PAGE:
Be willing to forgive

Resolving conflict is impossible if you’re unwilling or unable to forgive. Resolution lies in releasing the urge to punish, which can never compensate for our losses and only adds to our injury by further depleting and draining our lives.

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Developing your conflict resolution skills

The way you respond to differences and disagreements at home and at work can create hostility and irreparable rifts, or it can build safety and trust. Learning how to resolve conflict in a positive way will help you strengthen your relationships.

Once you can recognize that you’re getting angry, and can calm yourself down, you can start looking at ways to control your anger more generally.

Get professional help

If you feel you need help dealing with your anger, join anger management courses or counseling that could help you.

Know when to seek professional help

If your anger is still spiraling out of control, despite putting the previous anger management techniques into practice, or if you’re getting into trouble with the law or hurting others you need more help. There are many therapists, classes, and programs for people with anger management problems. Asking for help is not a sign of weakness. You’ll often find others in the same shoes, and getting direct feedback on techniques for controlling anger can be tremendously helpful.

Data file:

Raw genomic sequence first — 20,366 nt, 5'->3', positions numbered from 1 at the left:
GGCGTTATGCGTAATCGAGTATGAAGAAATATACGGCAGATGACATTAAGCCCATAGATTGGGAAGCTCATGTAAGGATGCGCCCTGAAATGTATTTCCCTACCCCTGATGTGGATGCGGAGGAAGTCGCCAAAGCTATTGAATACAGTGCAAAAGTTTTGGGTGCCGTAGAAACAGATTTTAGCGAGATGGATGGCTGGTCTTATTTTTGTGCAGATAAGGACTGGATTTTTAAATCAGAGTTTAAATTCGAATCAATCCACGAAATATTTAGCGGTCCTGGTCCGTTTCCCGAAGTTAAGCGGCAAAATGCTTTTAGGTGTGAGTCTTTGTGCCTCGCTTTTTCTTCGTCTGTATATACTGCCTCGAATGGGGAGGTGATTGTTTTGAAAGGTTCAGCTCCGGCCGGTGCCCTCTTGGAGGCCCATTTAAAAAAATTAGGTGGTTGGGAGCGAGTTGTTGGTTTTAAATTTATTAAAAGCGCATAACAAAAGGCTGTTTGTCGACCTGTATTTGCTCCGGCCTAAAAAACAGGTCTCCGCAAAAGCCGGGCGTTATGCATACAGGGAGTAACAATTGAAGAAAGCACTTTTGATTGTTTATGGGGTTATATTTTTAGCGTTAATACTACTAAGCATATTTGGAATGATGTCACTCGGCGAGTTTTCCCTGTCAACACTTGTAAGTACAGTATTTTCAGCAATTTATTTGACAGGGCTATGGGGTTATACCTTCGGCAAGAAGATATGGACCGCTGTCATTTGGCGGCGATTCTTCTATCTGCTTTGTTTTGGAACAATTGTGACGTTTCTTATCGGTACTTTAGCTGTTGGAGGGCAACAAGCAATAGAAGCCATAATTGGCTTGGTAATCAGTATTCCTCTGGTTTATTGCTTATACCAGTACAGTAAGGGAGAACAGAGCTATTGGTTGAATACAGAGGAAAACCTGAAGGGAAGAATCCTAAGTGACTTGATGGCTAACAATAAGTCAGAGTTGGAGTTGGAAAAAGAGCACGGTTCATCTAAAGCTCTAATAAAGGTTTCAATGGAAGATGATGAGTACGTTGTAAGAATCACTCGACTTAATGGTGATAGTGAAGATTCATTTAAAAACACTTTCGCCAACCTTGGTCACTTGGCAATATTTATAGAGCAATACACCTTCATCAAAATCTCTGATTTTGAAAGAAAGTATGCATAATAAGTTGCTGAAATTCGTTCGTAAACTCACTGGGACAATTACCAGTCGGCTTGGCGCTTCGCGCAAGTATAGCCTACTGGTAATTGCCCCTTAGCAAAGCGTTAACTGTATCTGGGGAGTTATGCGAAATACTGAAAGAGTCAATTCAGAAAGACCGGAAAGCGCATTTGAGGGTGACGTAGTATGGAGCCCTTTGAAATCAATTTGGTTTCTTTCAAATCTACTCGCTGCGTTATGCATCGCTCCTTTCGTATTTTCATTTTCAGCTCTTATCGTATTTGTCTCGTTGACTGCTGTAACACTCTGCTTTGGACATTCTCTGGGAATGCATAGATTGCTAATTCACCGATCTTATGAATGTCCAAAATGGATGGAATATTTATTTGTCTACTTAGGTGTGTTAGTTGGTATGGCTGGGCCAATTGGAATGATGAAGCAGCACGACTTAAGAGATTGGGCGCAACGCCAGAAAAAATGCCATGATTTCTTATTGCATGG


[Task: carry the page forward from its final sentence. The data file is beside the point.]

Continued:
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Consider professional help for anger management if:

  • You feel constantly frustrated and angry no matter what you try.
  • Your temper causes problems at work or in your relationships.
  • You avoid new events and people because you feel like you can’t control your temper.
  • You have gotten in trouble with the law due to your anger.
  • Your anger has ever led you to physical violence.

Remember, you can’t eliminate anger and it wouldn’t be a good idea if you could. In spite of all your efforts, things will happen that will cause you anger; and sometimes it will be justifiable anger. Life will be filled with frustration, pain, loss and unpredictable actions of others. You can’t change that; but you can change the way you let such events affect you. Control your angry responses can keep them from making you even more unhappy in the long run.